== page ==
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Tuesday, September 18, 2007

The problem isn't just access to health insurance COVERAGE, it's about access to CARE
Posted by Jill | 6:58 AM
If you read Firedoglake, you're already familiar with Jane Hamsher's battle with breast cancer, followed by her battle with Blue Cross to have her tests and surgery covered:

As I said before, I just thought everyone knew that when you had a catastrophic illness you wound up with huge bills despite being “fully insured,” with your insurance company working overtime to find reasons to deny your claims. “Out of network,” “in excess of usual and customary” or “not medically necessary” are the mechanisms they use to keep you paying. And paying. And paying.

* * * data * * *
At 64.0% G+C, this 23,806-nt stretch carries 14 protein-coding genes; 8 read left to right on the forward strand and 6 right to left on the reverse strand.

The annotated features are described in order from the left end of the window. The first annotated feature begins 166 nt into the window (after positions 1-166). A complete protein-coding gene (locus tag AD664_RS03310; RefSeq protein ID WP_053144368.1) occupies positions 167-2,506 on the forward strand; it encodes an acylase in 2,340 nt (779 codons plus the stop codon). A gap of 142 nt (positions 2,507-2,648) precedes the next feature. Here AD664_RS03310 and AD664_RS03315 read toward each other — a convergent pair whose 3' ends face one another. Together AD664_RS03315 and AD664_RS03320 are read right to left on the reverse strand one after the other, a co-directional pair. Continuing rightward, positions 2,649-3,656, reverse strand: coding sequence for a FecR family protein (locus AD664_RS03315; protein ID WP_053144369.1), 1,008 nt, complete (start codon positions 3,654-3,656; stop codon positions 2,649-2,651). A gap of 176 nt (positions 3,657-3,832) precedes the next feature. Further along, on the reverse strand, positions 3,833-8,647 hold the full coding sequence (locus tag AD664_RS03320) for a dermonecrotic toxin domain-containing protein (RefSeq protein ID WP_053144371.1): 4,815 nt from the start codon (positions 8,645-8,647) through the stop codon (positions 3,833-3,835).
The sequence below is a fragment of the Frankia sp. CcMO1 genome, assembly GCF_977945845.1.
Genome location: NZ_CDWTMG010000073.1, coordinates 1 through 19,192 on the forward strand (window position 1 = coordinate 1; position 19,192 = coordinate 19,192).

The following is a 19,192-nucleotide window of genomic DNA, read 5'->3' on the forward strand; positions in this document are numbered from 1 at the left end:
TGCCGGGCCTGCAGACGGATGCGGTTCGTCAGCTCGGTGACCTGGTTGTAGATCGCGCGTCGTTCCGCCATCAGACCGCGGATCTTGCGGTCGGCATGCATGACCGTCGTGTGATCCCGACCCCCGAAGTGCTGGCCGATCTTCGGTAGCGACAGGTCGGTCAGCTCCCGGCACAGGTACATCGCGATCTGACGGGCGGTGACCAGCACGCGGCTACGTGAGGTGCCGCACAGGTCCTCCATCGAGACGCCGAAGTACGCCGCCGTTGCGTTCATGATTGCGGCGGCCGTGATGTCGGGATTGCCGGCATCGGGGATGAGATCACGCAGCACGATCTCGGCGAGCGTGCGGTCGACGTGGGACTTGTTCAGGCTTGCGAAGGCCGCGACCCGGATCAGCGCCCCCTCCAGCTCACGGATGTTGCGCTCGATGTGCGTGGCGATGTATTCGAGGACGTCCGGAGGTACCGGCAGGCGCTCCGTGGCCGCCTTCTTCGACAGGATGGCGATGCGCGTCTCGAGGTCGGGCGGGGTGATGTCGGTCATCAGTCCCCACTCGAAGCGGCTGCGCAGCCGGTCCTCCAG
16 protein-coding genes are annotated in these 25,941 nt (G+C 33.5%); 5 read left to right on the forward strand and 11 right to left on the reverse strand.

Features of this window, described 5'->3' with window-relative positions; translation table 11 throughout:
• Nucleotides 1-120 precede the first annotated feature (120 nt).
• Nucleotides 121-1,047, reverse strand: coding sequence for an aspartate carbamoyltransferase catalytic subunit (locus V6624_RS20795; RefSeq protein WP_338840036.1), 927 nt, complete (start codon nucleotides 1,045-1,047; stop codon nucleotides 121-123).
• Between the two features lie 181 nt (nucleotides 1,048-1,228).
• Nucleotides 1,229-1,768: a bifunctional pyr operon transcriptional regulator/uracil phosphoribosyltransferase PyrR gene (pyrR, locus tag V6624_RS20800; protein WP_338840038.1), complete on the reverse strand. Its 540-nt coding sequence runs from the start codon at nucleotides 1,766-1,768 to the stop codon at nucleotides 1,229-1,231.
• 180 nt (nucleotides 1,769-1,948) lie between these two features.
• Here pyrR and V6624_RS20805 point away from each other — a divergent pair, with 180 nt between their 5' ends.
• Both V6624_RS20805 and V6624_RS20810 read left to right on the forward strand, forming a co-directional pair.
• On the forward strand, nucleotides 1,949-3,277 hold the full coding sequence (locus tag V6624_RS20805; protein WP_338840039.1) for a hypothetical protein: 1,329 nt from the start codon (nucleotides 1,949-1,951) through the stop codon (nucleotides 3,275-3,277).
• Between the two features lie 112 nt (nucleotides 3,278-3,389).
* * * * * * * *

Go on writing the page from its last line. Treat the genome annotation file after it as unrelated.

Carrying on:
So I thought I’d share yet another one. The bill at the left is from another doctor. The “your responsibility to pay” portion — $5,336.13. So just in case anyone was thinking that the bill for $15,684.94 was some kind of anomaly, lemme tell ya — I got a box full of ‘em.

For anybody keeping count, this is in excess of the $11,000 I had to pay in “out of pocket” expenses last year, as well as this year (because my treatment fell across two calendar years), and the $307 per month I pay for the insurance in the first place. And the $4000 test I mentioned that which diagnosed my breast cancer that has been deemed “not medically necessary?” I checked and I was wrong. The bill is for $4500.

While Jane wrestles with Blue Cross to see who blinks first, Tony Snow sleeps like a baby, secure in the knowledge that he doesn't have to deal with the scumbags of the insurance industry, because HE is insured by the Federal Employee Benefits Health Program: